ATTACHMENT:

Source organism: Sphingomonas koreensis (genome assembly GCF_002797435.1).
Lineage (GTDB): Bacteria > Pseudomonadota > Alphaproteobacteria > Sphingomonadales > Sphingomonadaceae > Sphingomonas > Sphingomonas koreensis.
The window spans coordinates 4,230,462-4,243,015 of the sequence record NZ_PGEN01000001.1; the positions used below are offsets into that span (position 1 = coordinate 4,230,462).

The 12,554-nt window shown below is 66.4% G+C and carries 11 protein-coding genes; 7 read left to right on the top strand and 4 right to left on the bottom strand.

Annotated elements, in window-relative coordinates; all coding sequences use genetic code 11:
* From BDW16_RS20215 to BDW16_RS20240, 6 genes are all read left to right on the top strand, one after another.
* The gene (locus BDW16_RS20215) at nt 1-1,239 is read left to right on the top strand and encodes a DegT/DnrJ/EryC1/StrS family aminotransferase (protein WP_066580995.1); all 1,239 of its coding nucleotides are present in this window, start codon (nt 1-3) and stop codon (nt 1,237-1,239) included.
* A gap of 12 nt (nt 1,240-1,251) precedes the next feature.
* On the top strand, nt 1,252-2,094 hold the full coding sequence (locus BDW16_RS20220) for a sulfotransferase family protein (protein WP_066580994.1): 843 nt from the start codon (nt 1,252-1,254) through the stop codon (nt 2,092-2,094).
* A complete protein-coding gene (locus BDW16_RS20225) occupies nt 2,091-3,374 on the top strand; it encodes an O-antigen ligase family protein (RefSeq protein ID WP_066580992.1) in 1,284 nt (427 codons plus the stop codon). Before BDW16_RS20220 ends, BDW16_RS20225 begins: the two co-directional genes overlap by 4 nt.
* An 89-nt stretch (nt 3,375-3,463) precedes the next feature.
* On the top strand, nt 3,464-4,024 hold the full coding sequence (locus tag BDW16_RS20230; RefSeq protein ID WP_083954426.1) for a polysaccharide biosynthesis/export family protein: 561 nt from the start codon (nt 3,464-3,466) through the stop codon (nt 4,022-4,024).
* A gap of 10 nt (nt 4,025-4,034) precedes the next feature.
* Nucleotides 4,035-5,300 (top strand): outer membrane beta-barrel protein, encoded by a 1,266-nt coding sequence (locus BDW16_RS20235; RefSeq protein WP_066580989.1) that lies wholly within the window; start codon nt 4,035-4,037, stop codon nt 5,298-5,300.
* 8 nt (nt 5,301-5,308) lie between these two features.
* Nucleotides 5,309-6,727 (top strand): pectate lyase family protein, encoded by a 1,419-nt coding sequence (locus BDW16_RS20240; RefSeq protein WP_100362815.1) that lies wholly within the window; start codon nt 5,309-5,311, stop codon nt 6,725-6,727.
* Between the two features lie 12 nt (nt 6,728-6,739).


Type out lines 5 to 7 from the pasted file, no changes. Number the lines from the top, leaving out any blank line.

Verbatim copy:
Annotated elements, in window-relative coordinates; all coding sequences use genetic code 11:
* From BDW16_RS20215 to BDW16_RS20240, 6 genes are all read left to right on the top strand, one after another.
* The gene (locus BDW16_RS20215) at nt 1-1,239 is read left to right on the top strand and encodes a DegT/DnrJ/EryC1/StrS family aminotransferase (protein WP_066580995.1); all 1,239 of its coding nucleotides are present in this window, start codon (nt 1-3) and stop codon (nt 1,237-1,239) included.